Diluted Earnings Per Share Explained

Diluted Earnings Per Share Explained

The aim of this article is to put forth the details related to the calculation of diluted earnings per share, for any market-listed company.
Every business cannot be profitable and every businessman cannot be a legend. Though this statement has not been made to discourage you, it is undeniably a fact that you cannot ignore. Just go through the performance of companies listed on the stock market and you will find that very few of them are actually capable of posting exceptional profits. Identifying these highly successful companies is of prime importance for retail, as well as individual investors. The diluted earnings per share (EPS) is one parameter which needs to be studied carefully, before you take any stock trading decision.

What is EPS?

Profit maximization is the prime aim of any business firm. Whether the firm is able to achieve its objectives is known from the earnings it generates per share. To calculate EPS, we must be aware of the net profit made by the firm. This can be calculated by subtracting the expenses, taxes, and depreciation from the total turnover of the company. Every profitable company pays dividends to its shareholders and these are paid on a per share basis. To calculate the EPS using a formula, you need to subtract the dividends paid, from the net profit. Then divide it by the total shareholder equity, to get your final answer.

Earnings Per Share (EPS) = (Net income - Dividends paid)/(Average outstanding shares)

The more the earnings per share of a company, the more will be its profitability. You can compare the earnings of a particular company to others in the same sector and choose the finest one from among them, that can provide you with the best stock appreciation in terms of price. Apart from the earnings per share, you also need to consider other factors such as total turnover, industry positions of the firms, and their market share.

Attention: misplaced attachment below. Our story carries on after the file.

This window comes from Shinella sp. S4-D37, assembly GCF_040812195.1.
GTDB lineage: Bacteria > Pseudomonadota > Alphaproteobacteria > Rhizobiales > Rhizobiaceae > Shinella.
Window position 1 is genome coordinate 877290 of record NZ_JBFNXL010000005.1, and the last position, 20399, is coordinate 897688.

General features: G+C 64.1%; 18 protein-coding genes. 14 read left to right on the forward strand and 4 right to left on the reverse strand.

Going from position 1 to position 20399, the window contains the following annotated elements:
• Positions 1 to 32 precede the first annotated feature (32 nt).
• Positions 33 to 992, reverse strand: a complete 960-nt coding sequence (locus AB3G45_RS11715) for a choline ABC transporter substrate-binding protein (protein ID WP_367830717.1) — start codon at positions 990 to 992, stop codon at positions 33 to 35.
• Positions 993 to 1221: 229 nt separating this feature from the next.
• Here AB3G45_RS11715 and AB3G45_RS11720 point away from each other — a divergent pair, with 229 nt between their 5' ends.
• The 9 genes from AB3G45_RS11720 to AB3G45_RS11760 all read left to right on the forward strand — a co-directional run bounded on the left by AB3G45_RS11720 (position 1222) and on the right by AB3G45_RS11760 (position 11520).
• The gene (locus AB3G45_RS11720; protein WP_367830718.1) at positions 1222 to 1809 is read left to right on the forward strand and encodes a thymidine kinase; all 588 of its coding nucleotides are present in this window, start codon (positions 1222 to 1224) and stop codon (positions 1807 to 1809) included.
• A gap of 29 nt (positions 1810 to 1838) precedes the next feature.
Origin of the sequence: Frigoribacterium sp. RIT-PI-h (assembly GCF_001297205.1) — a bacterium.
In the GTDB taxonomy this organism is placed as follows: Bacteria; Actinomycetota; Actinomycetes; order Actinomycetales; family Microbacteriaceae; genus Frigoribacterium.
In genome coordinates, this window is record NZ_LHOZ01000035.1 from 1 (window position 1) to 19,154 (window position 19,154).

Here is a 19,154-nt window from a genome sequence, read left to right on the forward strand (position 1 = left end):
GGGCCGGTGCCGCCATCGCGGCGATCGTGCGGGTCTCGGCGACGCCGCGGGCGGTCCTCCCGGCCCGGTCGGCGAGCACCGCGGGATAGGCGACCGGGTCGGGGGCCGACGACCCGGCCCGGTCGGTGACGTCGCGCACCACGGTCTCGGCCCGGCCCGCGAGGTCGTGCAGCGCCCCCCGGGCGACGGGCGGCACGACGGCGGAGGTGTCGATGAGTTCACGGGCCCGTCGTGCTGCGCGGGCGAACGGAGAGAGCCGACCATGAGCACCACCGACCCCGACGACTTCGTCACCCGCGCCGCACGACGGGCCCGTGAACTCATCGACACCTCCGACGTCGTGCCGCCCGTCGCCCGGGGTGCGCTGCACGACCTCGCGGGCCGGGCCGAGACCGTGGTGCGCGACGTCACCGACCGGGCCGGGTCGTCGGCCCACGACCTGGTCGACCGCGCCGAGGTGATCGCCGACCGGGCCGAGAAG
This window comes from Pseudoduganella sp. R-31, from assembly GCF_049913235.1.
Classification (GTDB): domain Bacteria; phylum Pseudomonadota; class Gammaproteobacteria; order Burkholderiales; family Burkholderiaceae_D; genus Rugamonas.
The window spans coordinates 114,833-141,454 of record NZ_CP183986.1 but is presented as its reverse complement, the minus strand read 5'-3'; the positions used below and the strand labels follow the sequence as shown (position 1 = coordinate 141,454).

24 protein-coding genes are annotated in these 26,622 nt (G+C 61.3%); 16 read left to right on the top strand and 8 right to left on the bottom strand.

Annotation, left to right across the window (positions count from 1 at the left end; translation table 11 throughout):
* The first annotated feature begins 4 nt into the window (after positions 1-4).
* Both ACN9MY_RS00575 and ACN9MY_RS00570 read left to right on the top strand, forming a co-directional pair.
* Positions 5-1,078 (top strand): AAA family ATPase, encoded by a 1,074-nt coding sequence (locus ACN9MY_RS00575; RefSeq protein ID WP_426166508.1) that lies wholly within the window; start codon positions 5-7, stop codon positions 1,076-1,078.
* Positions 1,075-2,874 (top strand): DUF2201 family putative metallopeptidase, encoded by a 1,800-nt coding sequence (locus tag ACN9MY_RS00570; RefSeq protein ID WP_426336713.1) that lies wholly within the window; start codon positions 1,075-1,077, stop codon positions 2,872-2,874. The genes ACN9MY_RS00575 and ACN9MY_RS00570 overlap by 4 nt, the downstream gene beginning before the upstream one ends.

Meaning of Diluted Earnings Per Share

When you calculate diluted EPS, you have to include warrants or convertible shares in the number of the total outstanding shares. So, there will be a slight modification in the formula. The number of outstanding shares will change, once the management has exercised all the preferred stock bonds, convertible bonds, stock options, as well as warrants. Since every company has warrants that are not exercised, diluted EPS is always lower than the undiluted one.

Earnings per share is basically of three types - trailing EPS, forward EPS, and current EPS. While trailing EPS is dependent on the previous years' numbers, the current year EPS numbers are the projections of the present financial year. On the other hand, forward EPS is calculated to estimate the earnings growth of the company in the upcoming future. Stock market analysts use diluted earnings per share for research and assigning the right price targets to stocks, by considering the fundamental performance of companies.

Use this information to distinguish profitable companies, from the loss-making one, and locate quality stock.